Argus Corporation

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Argus Corporation
Founded Toronto, Ontario 1945
Founder E. P. Taylor, Colonel W. Eric Phillips, Wallace McCutcheon
Headquarters Toronto, Canada
Former headquarters at 10 Toronto Street

The Argus Corporation was an investment and holding company based in Toronto, Ontario. During the 1960s and 1970s, it was the most powerful and best known conglomerate in Canada,[1] at one time controlling the companies making up 10 percent of all shares traded daily on the Toronto Stock Exchange.[2]


Argus was founded as an investment holding company in 1945 by E. P. Taylor[3] with minority partners William Eric Phillips, Wallace McCutcheon, Bud McDougald, and other less infuential investors.[3] The company was formed through Taylor's brewery empire, Canadian Breweries Limited, which was later known as Carling O'Keefe, and which Argus took control over.[4] Argus was also set up with the support of the American Atlas Corporation, itself a holding company.[3]

In 1958, Argus moved its headquarters to the prestigious location of 10 Toronto Street, where it stayed until its demise.[5]


Argus was once one of Canada's most powerful conglomerates.[2] By 1964, 10 percent of all shares traded on the Toronto Stock Exchange were controlled by Argus.[2] In 1969, E.P. Taylor appointed McDougald to run operations. In the 1970s, it controlled large companies including Canadian Breweries Limited, Dominion Stores,[6] Hollinger Mines,[6] Crown Trust, Domtar,[6] Standard Broadcasting[6] and Massey-Ferguson,[6] as well as having control or significant shareholdings in other Canadian companies such as Dominion Malting Co., Orange Crush Ltd. and British Columbia Forest Products Limited.[citation needed]

The company's importance was so great that when the Power Corporation of Canada attempted, but later failed, to acquire Argus, the federal government responded by creating the Royal Commission on Corporate Concentration in 1975.[7]

Conrad Black[edit]

Shortly after the death of McDougald in 1978, his widow and sister sold their shares to Conrad Black in an ill-advised transaction.[2] The transaction led to a high profile falling out between the families.[8] The move gave Black effective voting control and he became president of the corporation.[9] The move also was financially lucrative for Black - his net worth grew to an estimated $50 million in 1978.[8] Black and his associates sold off most of the assets by 1985, and used the money to invest in media properties. In 2005, Argus's only asset was the Toronto-based holding company Hollinger Inc. Argus itself was 100 percent controlled by Ravelston Corporation[10] -- itself a holding company controlled until 2005 by Black and his long-time associate David Radler. The company went into receivership along with Ravelston in 2005, and eventually went bankrupt in 2008.[11][12]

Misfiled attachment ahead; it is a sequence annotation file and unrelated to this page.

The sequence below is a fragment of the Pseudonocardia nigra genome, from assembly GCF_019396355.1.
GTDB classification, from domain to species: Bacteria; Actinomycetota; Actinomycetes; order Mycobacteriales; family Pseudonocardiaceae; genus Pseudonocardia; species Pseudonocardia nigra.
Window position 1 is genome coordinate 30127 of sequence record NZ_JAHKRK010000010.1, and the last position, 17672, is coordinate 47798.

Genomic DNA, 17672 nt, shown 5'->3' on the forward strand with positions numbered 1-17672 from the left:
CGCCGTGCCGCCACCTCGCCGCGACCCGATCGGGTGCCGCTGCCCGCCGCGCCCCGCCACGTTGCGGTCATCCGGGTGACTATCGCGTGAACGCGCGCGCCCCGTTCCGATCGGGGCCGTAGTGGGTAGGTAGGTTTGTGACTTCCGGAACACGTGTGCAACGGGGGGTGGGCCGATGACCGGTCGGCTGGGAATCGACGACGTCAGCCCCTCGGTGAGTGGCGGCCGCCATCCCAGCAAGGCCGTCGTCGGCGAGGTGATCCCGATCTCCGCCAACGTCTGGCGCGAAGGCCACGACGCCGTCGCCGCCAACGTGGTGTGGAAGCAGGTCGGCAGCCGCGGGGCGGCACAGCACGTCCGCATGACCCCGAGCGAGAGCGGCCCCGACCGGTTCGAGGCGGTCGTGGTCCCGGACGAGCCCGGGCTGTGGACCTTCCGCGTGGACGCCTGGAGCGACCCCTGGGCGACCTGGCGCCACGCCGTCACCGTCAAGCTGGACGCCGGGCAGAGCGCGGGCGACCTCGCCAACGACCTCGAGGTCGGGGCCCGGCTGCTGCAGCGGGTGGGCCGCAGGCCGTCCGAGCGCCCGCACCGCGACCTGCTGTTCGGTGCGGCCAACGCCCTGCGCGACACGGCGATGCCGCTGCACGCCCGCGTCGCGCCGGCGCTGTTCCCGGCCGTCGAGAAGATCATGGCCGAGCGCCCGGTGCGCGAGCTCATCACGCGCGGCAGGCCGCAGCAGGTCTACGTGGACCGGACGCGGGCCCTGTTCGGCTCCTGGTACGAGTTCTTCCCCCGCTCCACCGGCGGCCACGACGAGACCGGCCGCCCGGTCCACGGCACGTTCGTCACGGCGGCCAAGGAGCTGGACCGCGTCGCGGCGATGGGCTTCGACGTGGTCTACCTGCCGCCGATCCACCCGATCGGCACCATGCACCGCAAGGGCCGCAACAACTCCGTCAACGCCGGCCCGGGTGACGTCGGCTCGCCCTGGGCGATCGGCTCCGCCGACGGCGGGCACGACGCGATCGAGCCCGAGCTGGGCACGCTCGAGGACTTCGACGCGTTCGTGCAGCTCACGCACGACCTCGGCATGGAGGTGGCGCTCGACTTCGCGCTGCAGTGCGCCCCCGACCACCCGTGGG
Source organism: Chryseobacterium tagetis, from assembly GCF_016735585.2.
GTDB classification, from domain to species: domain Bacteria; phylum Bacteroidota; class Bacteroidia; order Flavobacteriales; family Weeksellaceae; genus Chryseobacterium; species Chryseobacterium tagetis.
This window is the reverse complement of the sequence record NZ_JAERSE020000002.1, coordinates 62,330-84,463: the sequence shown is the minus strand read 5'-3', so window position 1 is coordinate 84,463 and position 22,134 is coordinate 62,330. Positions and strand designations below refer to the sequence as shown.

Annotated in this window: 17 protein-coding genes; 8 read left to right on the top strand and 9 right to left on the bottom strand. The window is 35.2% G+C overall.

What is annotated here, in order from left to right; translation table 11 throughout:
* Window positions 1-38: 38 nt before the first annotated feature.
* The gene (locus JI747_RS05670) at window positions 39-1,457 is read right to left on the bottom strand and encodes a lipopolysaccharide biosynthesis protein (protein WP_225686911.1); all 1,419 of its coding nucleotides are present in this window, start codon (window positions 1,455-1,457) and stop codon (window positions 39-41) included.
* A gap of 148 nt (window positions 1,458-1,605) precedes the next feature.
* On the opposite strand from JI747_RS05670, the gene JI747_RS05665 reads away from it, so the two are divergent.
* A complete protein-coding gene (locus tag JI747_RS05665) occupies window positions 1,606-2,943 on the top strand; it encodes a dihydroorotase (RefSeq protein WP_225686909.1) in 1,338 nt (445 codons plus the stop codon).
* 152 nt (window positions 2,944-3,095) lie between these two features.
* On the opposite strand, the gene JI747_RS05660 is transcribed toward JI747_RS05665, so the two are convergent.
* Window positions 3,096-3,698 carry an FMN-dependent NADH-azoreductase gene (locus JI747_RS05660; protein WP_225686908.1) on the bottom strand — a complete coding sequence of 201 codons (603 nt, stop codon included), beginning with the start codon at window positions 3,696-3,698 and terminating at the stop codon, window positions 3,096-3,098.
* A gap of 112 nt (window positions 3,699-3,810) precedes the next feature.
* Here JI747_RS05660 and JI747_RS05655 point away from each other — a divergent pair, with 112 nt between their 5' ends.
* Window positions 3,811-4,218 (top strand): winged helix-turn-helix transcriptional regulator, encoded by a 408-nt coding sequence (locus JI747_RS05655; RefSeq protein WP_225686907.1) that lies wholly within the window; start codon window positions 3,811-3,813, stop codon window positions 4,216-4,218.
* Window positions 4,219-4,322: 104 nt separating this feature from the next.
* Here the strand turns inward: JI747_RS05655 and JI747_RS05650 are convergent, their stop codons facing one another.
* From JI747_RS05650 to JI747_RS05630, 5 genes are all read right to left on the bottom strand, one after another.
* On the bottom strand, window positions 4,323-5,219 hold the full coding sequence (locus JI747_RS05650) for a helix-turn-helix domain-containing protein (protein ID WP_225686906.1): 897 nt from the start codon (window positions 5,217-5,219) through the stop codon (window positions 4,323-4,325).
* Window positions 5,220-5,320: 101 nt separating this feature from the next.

Notable assets[edit]

A list of assets once owned by Argus included:


  1. ^ Martin, Joe (2009-09-19). Relentless Change: A Casebook for the Study of Canadian Business History. University of Toronto Press. ISBN 9781442697157. 
  2. ^ a b c d "Bud McDougald, the death of an establishment man". The Globe and Mail. Retrieved 2015-10-21. 
  3. ^ a b c Park, Libbie; Park, Frank (1973-01-01). Anatomy of Big Business. James Lorimer & Company. ISBN 9780888620408. 
  4. ^ Gonick, Cy (1975-01-01). Inflation Or Depression: The Continuing Crisis of the Canadian Economy. James Lorimer & Company. ISBN 9780888620798. 
  5. ^ Levine, Allan (2014-09-13). Toronto: Biography of a City. D&M Publishers Incorporated. ISBN 9781771620437. 
  6. ^ a b c d e Carroll, William K. (2011-11-01). Corporate Power and Canadian Capitalism. UBC Press. ISBN 9780774844932. 
  7. ^ Gorecki, Paul K.; Stanbury, W. T.; Policy, Institute for Research on Public (1984-01-01). The Objectives of Canadian Competition Policy, 1888-1983. IRPP. ISBN 9780886450021. 
  8. ^ a b Tombs, George (2007-11-01). Robber Baron: Lord Black of Crossharbour. ECW Press. ISBN 9781554903122. 
  9. ^ "Conrad Black to be allowed back into Canada after prison release". National Post. Retrieved 2015-10-21. 
  10. ^ "Argus Corporation Ltd". The Canadian Encyclopedia. Retrieved 2015-10-21. 
  11. ^ "Lights out for Black's once-mighty Ravelston". The Globe and Mail. Retrieved 2015-10-21. 
  12. ^ "Argus Corporation Limited: Private Company Information - Businessweek". Retrieved 2015-10-21.